The Regional Report: Wadena County auditor-treasurer speaks out; cities finalize levies
• The ground was broken for a new casino planned in Cass Lake by the Leech Lake Band of Ojibwe, the Cass Lake Times reported. The casino and hotel is expected to be open for business by the summer of 2019.
• The question of whether city staff should be permitted to have additional part-time jobs was discussed at a recent Crosslake City Council meeting, the Echo Journal reported. The matter came before the council at the recommendation of City Administrator/Treasurer Mike Lyonais, who asked Parks and Recreation Director Jon Henke to detail his own part-time work in a letter.
Henke assists with the Lutheran Social Service Senior Nutrition program for about 45 minutes on four mornings each week. He receives a stipend for his work, and stays at least 45 minutes later on those days. As a salaried employee, Henke noted he often works more than 40 hours in a week.
Discussion ranged from whether Henke's situation was ethical and proper, to other city employees offering examples of part-time work they've completed, both past and present. The council chose to take no action, sending the matter to the personnel committee for further investigation.
• Crosslake taxpayers will cover a 5 percent increase to the city's property tax levy, the Echo Journal reported. This is lower than the preliminary levy, which was set at 7 percent. The city will collect $3,692,137 from its property owners.
• Thanks to the efforts of an area Boy Scout, the Isle City Cemetery has a new flag display honoring veterans, the Mille Lacs Messenger reported. Isle High School senior Colby Hubbell developed the display as part of his Eagle Scout service project.
• Little Falls taxpayers will see a 1.73 percent increase in its property tax levy over 2017, the Morrison County Record reported, although increased tax capacity in the city could mean lower taxes anyway. The council originally approved a 7.3 percent increase in its preliminary levy, so the final levy was much lower.
• Although an elective position currently, the Morrison County Board indicated it would consider proceeding with converting the county recorder post to appointive, the Morrison County Record reported. Rep. Ron Kresha, R-Little Falls, sponsored legislation last session naming Morrison County, which authorized the county board to appoint the recorder in the future.
Crow Wing County took steps to convert its recorder and auditor-treasurer posts to appointive posts in 2015.
• Taxpayers in Motley will see a 2.89 percent increase to the city's property tax levy, the Staples World reported. The city will collect $368,567 from its property owners in 2018.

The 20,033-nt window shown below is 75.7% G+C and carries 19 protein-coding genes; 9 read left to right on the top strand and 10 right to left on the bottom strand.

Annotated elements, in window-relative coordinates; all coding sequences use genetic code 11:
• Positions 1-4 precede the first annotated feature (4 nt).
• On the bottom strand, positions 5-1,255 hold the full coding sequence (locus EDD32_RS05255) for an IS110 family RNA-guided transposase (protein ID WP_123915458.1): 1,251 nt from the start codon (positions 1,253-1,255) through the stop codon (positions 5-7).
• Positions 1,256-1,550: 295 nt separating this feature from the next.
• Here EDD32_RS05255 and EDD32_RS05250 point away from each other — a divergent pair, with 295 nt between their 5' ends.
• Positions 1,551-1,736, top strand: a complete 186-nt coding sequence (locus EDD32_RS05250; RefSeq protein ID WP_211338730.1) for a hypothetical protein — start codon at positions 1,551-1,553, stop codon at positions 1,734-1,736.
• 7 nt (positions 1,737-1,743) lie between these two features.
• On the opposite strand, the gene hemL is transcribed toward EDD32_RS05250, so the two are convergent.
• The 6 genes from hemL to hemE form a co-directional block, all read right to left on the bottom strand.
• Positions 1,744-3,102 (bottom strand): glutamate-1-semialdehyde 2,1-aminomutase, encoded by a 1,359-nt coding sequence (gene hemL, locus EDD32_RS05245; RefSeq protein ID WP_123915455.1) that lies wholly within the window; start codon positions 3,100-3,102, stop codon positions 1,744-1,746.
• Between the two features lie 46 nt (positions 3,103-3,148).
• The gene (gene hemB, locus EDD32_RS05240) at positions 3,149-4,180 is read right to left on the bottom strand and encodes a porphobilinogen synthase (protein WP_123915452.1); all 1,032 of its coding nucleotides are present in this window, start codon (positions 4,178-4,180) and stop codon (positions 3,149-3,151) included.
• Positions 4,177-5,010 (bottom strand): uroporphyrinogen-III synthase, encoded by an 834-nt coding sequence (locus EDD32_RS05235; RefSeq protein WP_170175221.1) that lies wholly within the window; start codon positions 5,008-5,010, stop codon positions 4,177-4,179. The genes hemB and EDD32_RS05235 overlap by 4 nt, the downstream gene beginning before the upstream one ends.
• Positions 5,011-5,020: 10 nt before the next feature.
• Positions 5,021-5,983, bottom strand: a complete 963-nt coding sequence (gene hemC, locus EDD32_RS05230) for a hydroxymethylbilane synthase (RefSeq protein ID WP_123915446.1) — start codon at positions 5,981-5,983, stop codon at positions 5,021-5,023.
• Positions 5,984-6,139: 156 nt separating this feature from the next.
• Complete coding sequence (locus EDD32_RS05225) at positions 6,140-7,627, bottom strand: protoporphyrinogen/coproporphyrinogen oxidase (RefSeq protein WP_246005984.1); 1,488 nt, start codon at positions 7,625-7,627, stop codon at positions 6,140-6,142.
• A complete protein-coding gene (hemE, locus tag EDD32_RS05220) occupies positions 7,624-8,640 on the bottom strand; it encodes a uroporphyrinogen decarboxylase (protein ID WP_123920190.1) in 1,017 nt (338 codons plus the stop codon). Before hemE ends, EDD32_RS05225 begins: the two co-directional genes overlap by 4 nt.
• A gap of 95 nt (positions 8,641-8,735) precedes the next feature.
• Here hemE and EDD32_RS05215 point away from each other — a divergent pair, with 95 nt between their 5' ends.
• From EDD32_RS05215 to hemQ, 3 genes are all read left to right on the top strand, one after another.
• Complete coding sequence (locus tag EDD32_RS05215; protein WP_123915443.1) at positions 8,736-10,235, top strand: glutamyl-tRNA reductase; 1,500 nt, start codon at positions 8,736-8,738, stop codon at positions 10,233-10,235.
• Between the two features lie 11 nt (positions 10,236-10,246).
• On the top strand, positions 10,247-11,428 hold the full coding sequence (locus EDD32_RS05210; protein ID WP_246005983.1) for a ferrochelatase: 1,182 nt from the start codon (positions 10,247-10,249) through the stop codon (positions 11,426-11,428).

• The final property tax levy received council approval in Pequot Lakes, the Echo Journal reported. The levy will rise by 2.54 percent compared to taxes collected in 2017. The city will collect $1,637,785 in property taxes in 2018.
• A significant hike to the city of Royalton's property tax levy was approved by the city council, the Morrison County Record reported. A 14.25 percent increase over 2017 means the city with a relatively small budget will collect an additional $40,000.
• A new city council member was appointed in Trommald following a resignation, the Crosby-Ironton Courier reported. Council member Gary LeBlanc submitted his resignation as both a council member and as the road maintenance contractor. The council then appointed Kim Oreskovich to fill the vacancy, pending a background check.
• The auditor-treasurer facing scrutiny for creating a hostile work environment in Wadena County sought to defend herself in the Wadena Pioneer Journal. Judy Taves told the newspaper she is concerned with the vitriol directed toward her, and stated her intention to return to the courthouse to work. Taves is restricted from interacting with her office's employees without another specified employee present following a grievance filing.
A report on the matter indicated Taves did not permit employees to speak to one another beyond morning greetings, including about work-related matters.
"I think we can go to other courthouses, to other auditor's offices, and I think you'll find a quiet, professional, orderly demeanor rather than a party atmosphere," Taves told the Pioneer Journal.
-- Compiled by Chelsey Perkins, community editor. Perkins may be reached at 218-855-5874 or email@example.com. Follow her on Twitter @DispatchChelsey or on Facebook at www.facebook.com/dispatchchelsey.